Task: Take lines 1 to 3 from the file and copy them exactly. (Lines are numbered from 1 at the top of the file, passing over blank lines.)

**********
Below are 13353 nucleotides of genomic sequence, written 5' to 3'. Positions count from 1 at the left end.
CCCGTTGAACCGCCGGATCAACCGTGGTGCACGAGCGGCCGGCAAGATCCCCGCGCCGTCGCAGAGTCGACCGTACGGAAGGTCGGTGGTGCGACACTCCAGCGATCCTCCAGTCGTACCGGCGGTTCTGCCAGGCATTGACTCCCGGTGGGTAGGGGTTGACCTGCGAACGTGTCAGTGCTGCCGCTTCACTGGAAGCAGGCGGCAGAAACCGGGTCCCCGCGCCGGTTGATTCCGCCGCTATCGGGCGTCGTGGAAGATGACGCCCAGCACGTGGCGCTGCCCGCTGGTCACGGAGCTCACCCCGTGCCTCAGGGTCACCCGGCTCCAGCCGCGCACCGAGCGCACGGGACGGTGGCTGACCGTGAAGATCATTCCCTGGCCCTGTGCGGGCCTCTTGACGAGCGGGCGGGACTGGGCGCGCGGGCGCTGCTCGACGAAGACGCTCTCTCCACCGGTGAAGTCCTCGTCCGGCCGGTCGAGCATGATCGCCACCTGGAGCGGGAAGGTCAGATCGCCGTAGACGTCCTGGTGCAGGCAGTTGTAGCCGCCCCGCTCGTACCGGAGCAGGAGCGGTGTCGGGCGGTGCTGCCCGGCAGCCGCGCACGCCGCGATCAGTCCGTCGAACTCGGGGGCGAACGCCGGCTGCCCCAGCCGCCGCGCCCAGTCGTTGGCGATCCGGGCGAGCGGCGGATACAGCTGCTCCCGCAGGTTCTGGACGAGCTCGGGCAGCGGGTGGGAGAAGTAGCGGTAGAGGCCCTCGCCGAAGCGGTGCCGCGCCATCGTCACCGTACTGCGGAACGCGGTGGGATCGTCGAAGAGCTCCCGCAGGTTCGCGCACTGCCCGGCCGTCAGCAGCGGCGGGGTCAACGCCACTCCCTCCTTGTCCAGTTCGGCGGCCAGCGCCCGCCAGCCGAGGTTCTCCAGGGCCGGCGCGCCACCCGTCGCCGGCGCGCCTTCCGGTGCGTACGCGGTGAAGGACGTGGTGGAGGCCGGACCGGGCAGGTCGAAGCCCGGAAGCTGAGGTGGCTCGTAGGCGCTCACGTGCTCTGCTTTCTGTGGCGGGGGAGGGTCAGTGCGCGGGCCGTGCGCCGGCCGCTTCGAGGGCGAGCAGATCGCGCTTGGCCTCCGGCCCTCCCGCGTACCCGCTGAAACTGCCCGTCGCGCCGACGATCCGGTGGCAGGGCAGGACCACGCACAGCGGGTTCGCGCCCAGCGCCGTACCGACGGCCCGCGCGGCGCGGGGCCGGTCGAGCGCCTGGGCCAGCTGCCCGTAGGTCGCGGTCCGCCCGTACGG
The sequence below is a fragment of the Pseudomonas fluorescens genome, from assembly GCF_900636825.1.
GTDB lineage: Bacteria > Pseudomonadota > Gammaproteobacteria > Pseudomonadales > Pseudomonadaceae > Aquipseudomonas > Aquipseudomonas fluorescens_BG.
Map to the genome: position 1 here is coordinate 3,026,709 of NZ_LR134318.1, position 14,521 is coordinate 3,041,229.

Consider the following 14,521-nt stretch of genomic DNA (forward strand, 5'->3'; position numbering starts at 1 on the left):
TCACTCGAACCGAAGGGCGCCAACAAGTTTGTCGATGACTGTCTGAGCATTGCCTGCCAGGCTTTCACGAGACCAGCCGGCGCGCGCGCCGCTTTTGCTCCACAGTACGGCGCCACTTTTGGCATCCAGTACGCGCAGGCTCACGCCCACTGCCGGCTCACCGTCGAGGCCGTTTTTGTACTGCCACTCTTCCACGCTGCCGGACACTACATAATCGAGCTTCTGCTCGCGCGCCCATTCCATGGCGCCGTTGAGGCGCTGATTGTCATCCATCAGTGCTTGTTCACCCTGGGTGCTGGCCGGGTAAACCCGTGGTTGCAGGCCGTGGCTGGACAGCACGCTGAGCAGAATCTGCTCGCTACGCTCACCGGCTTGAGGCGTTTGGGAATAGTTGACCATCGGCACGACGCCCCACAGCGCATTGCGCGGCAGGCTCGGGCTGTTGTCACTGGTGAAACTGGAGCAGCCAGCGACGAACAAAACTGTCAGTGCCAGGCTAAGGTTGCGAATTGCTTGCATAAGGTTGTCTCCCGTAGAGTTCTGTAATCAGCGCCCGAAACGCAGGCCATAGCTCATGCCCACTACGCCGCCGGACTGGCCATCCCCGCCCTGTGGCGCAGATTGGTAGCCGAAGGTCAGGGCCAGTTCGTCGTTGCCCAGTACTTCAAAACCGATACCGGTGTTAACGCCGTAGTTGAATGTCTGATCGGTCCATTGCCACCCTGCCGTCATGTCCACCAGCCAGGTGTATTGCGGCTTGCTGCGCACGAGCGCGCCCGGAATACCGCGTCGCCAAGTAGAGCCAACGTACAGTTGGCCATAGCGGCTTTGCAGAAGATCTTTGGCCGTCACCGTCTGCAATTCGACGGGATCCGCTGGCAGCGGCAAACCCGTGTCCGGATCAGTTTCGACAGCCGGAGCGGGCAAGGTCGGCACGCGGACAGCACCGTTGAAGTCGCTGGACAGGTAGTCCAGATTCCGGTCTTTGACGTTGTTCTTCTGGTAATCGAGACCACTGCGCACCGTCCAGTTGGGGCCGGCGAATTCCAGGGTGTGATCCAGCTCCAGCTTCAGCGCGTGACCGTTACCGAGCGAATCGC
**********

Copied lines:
Below are 13353 nucleotides of genomic sequence, written 5' to 3'. Positions count from 1 at the left end.
CCCGTTGAACCGCCGGATCAACCGTGGTGCACGAGCGGCCGGCAAGATCCCCGCGCCGTCGCAGAGTCGACCGTACGGAAGGTCGGTGGTGCGACACTCCAGCGATCCTCCAGTCGTACCGGCGGTTCTGCCAGGCATTGACTCCCGGTGGGTAGGGGTTGACCTGCGAACGTGTCAGTGCTGCCGCTTCACTGGAAGCAGGCGGCAGAAACCGGGTCCCCGCGCCGGTTGATTCCGCCGCTATCGGGCGTCGTGGAAGATGACGCCCAGCACGTGGCGCTGCCCGCTGGTCACGGAGCTCACCCCGTGCCTCAGGGTCACCCGGCTCCAGCCGCGCACCGAGCGCACGGGACGGTGGCTGACCGTGAAGATCATTCCCTGGCCCTGTGCGGGCCTCTTGACGAGCGGGCGGGACTGGGCGCGCGGGCGCTGCTCGACGAAGACGCTCTCTCCACCGGTGAAGTCCTCGTCCGGCCGGTCGAGCATGATCGCCACCTGGAGCGGGAAGGTCAGATCGCCGTAGACGTCCTGGTGCAGGCAGTTGTAGCCGCCCCGCTCGTACCGGAGCAGGAGCGGTGTCGGGCGGTGCTGCCCGGCAGCCGCGCACGCCGCGATCAGTCCGTCGAACTCGGGGGCGAACGCCGGCTGCCCCAGCCGCCGCGCCCAGTCGTTGGCGATCCGGGCGAGCGGCGGATACAGCTGCTCCCGCAGGTTCTGGACGAGCTCGGGCAGCGGGTGGGAGAAGTAGCGGTAGAGGCCCTCGCCGAAGCGGTGCCGCGCCATCGTCACCGTACTGCGGAACGCGGTGGGATCGTCGAAGAGCTCCCGCAGGTTCGCGCACTGCCCGGCCGTCAGCAGCGGCGGGGTCAACGCCACTCCCTCCTTGTCCAGTTCGGCGGCCAGCGCCCGCCAGCCGAGGTTCTCCAGGGCCGGCGCGCCACCCGTCGCCGGCGCGCCTTCCGGTGCGTACGCGGTGAAGGACGTGGTGGAGGCCGGACCGGGCAGGTCGAAGCCCGGAAGCTGAGGTGGCTCGTAGGCGCTCACGTGCTCTGCTTTCTGTGGCGGGGGAGGGTCAGTGCGCGGGCCGTGCGCCGGCCGCTTCGAGGGCGAGCAGATCGCGCTTGGCCTCCGGCCCTCCCGCGTACCCGCTGAAACTGCCCGTCGCGCCGACGATCCGGTGGCAGGGCAGGACCACGCACAGCGGGTTCGCGCCCAGCGCCGTACCGACGGCCCGCGCGGCGCGGGGCCGGTCGAGCGCCTGGGCCAGCTGCCCGTAGGTCGCGGTCCGCCCGTACGG
The sequence below is a fragment of the Pseudomonas fluorescens genome, from assembly GCF_900636825.1.